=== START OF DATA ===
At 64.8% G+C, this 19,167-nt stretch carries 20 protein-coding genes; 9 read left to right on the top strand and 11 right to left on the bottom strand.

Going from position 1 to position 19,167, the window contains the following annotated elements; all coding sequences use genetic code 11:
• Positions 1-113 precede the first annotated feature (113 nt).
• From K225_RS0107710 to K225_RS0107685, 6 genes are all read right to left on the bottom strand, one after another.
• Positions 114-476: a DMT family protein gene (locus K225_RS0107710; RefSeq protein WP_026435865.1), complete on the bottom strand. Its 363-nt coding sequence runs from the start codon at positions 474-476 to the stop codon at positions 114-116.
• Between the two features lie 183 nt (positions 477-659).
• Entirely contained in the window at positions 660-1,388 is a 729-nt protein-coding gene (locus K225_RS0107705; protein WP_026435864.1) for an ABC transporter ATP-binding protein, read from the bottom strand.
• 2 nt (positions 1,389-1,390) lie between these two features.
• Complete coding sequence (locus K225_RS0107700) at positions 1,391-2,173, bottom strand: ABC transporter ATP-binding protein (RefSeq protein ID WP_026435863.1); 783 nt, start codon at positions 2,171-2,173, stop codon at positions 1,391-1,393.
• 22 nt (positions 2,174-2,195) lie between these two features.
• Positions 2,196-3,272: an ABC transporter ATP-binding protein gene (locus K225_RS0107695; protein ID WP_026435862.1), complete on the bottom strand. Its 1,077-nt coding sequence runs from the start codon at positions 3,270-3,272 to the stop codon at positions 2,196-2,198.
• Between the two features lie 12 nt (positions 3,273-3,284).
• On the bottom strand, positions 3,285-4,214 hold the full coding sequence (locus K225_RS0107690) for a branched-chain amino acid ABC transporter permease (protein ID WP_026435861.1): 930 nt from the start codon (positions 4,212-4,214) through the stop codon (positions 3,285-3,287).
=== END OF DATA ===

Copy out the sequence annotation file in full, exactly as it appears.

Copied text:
At 64.8% G+C, this 19,167-nt stretch carries 20 protein-coding genes; 9 read left to right on the top strand and 11 right to left on the bottom strand.

Going from position 1 to position 19,167, the window contains the following annotated elements; all coding sequences use genetic code 11:
• Positions 1-113 precede the first annotated feature (113 nt).
• From K225_RS0107710 to K225_RS0107685, 6 genes are all read right to left on the bottom strand, one after another.
• Positions 114-476: a DMT family protein gene (locus K225_RS0107710; RefSeq protein WP_026435865.1), complete on the bottom strand. Its 363-nt coding sequence runs from the start codon at positions 474-476 to the stop codon at positions 114-116.
• Between the two features lie 183 nt (positions 477-659).
• Entirely contained in the window at positions 660-1,388 is a 729-nt protein-coding gene (locus K225_RS0107705; protein WP_026435864.1) for an ABC transporter ATP-binding protein, read from the bottom strand.
• 2 nt (positions 1,389-1,390) lie between these two features.
• Complete coding sequence (locus K225_RS0107700) at positions 1,391-2,173, bottom strand: ABC transporter ATP-binding protein (RefSeq protein ID WP_026435863.1); 783 nt, start codon at positions 2,171-2,173, stop codon at positions 1,391-1,393.
• 22 nt (positions 2,174-2,195) lie between these two features.
• Positions 2,196-3,272: an ABC transporter ATP-binding protein gene (locus K225_RS0107695; protein ID WP_026435862.1), complete on the bottom strand. Its 1,077-nt coding sequence runs from the start codon at positions 3,270-3,272 to the stop codon at positions 2,196-2,198.
• Between the two features lie 12 nt (positions 3,273-3,284).
• On the bottom strand, positions 3,285-4,214 hold the full coding sequence (locus K225_RS0107690) for a branched-chain amino acid ABC transporter permease (protein ID WP_026435861.1): 930 nt from the start codon (positions 4,212-4,214) through the stop codon (positions 3,285-3,287).